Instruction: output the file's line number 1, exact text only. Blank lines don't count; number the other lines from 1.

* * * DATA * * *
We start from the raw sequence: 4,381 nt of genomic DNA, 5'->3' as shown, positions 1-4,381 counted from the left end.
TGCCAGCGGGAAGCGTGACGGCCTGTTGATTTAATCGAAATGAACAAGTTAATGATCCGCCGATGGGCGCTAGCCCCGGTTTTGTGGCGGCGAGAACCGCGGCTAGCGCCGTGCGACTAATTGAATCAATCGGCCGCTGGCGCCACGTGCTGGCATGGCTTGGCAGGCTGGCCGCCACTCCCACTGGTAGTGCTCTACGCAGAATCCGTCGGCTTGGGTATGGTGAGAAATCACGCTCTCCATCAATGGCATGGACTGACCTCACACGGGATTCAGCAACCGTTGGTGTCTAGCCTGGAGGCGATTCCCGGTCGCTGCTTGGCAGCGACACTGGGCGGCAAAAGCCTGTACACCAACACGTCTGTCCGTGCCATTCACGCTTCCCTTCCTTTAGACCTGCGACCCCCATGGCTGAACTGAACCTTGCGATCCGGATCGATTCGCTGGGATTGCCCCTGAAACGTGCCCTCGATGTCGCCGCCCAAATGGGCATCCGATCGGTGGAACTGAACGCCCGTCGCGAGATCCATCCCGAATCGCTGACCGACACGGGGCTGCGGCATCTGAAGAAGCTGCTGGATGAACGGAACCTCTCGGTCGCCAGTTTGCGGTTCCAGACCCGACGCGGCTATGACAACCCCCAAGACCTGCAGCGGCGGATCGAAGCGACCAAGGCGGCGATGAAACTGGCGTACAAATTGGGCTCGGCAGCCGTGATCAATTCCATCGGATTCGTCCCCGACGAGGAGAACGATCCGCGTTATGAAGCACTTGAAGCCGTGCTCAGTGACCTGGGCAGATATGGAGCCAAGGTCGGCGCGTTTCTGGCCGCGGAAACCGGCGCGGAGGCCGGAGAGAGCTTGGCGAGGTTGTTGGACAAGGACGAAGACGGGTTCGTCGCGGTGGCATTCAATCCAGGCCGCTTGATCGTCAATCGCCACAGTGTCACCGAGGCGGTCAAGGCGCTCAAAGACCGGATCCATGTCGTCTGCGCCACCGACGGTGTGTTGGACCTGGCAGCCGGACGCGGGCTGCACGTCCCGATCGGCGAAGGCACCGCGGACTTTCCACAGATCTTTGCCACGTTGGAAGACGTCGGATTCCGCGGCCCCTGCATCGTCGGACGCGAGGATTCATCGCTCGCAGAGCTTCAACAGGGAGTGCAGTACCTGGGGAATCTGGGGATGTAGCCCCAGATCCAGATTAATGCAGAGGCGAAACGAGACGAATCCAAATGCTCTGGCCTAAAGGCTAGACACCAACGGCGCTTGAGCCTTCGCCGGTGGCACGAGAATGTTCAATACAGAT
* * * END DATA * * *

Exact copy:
We start from the raw sequence: 4,381 nt of genomic DNA, 5'->3' as shown, positions 1-4,381 counted from the left end.